Sha Tin school sweeps A-levels
Dennis Chong, Jocelyn Wong, Phila Siu and Martin Cheung
Students at the Hang Seng School of Commerce celebrated once again yesterday as the school had the most students bagging at least five As for the sixth year in a row and the only students to snatch six As.
The jubilant atmosphere at the Sha Tin school accompanied an announcement from the school management that it was considering scrapping its senior secondary school curriculum after years of success.
The school's administrators have indicated it intends to become an elite private university.
Cheers and tears of joy filled the school as people learned four students obtained six As. In addition, nine of the 17 students in Hong Kong who obtained five As are from the Sha Tin school.
'I never expected this. It is like I am having a dream. I still cannot believe this,' one of the six-A students, Chiu Shing-fung, said.
Wong Kwong-on, another top scorer, said the key to doing well was to study past papers and understand how the questions were asked.
The school netted 507 As this year, some 70 less than last year, but president Chui Hong-sheung was upbeat when he talked to reporters after he handed out the score sheets to the top students.
'The result this year is outstanding,' he said.
With the 3+3+4 new academic structure coming into full force next year, the school said it was considering scrapping its secondary school curriculum to offer subdegrees and degree courses.
'We still do not know if we will offer senior high school places [after the last A-level examination next year]. The board of governors is still considering it,' Chui said.
Across the city, 4,875 A grades were awarded among the 174,814 papers sat.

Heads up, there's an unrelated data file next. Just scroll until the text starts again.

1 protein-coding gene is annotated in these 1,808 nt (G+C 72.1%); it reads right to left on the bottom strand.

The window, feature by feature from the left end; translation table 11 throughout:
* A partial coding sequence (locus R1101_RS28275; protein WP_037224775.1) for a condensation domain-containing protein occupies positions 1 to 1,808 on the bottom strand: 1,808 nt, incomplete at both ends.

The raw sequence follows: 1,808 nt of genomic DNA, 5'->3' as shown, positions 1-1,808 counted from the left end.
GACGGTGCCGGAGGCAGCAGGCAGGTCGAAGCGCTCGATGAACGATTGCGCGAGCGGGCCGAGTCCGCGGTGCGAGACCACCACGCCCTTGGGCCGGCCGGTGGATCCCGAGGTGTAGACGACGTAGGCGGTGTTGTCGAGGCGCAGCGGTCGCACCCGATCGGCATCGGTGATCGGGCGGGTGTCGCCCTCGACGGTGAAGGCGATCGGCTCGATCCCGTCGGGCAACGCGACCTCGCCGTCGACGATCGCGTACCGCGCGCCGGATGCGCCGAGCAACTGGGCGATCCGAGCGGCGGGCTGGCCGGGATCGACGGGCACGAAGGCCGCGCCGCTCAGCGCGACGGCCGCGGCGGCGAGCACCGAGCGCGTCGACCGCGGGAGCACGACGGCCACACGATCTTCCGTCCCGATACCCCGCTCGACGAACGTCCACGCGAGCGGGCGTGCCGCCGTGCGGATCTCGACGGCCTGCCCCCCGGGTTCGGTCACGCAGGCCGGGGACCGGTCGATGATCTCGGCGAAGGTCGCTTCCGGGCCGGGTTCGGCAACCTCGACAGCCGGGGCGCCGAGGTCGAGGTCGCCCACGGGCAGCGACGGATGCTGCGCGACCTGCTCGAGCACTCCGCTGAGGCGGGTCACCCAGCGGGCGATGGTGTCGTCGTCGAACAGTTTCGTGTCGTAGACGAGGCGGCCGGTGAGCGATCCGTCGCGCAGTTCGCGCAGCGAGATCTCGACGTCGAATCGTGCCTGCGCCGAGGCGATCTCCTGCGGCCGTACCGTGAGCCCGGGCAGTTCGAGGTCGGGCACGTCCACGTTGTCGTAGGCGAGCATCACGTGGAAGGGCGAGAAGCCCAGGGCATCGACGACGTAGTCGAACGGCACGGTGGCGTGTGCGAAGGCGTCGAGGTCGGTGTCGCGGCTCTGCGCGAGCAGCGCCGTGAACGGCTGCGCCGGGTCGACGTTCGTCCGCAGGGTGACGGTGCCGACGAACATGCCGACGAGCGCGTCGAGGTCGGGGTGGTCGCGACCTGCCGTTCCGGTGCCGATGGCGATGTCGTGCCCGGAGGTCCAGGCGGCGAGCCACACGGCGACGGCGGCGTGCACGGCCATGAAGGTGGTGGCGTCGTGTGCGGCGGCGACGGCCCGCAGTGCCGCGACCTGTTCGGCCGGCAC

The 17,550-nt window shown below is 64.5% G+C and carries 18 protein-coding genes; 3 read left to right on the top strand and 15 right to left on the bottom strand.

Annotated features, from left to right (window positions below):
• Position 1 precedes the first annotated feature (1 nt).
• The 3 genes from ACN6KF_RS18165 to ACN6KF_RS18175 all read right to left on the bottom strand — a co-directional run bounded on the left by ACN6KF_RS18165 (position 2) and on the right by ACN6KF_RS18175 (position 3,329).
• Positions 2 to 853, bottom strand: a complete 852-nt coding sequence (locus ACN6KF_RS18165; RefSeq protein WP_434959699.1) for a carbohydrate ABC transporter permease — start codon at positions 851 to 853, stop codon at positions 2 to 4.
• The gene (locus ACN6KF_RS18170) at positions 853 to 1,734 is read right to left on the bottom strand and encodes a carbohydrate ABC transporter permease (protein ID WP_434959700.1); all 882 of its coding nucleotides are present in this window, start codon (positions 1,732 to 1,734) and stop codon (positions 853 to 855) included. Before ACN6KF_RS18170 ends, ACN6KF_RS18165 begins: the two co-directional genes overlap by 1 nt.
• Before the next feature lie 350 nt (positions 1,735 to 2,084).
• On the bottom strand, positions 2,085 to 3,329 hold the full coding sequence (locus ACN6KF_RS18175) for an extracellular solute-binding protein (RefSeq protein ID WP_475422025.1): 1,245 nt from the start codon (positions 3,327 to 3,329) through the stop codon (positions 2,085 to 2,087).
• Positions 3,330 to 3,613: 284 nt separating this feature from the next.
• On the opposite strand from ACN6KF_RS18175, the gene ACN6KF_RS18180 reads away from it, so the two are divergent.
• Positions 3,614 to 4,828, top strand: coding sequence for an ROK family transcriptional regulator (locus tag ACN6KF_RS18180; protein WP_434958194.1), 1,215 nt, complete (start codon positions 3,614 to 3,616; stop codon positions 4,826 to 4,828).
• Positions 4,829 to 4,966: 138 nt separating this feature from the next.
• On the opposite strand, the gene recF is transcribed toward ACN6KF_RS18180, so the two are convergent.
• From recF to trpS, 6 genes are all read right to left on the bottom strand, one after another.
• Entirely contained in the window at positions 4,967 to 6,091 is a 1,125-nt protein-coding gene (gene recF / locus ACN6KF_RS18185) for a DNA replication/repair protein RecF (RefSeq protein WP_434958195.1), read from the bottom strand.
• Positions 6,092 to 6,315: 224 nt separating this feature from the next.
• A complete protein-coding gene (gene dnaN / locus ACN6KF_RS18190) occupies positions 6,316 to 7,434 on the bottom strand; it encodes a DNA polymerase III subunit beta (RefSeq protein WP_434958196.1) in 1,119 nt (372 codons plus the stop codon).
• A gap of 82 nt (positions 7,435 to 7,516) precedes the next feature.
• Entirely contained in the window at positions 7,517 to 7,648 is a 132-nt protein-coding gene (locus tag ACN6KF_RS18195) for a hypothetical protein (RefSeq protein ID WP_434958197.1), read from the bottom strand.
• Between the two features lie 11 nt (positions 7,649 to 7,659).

A total of 42,069 students entered the exam, and among them, 18,972 students acquired results that satisfied the minimum requirement for university.
As competition for university places gets more competitive, educators said repeating Form Seven may not be the best choice because there were alternative routes for further education. This is increasingly so for next year, when students from the present A-levels system are to enter university along with the first batch of students who take the Diploma of Senior Education examination.
Hok Yau Club project co-ordinator Choy Ho-lun said that he expected fewer students would retake exams. 'The total number of university candidates is going to increase next year when the old and new schooling systems coincide.'
Vocational centres have opened their doors to students after the release of A-level results.
Lo Mei-yan, 18, rushed to the Institute of Vocational Education upon receiving her A level results.
'My goal was to get into Polytechnic University, however it is unlikely that I will get in with my current grades' she said. 'So instead of taking my Form Seven exams again, I will complete a higher diploma at the Hong Kong Design Institute then reapply in two years,'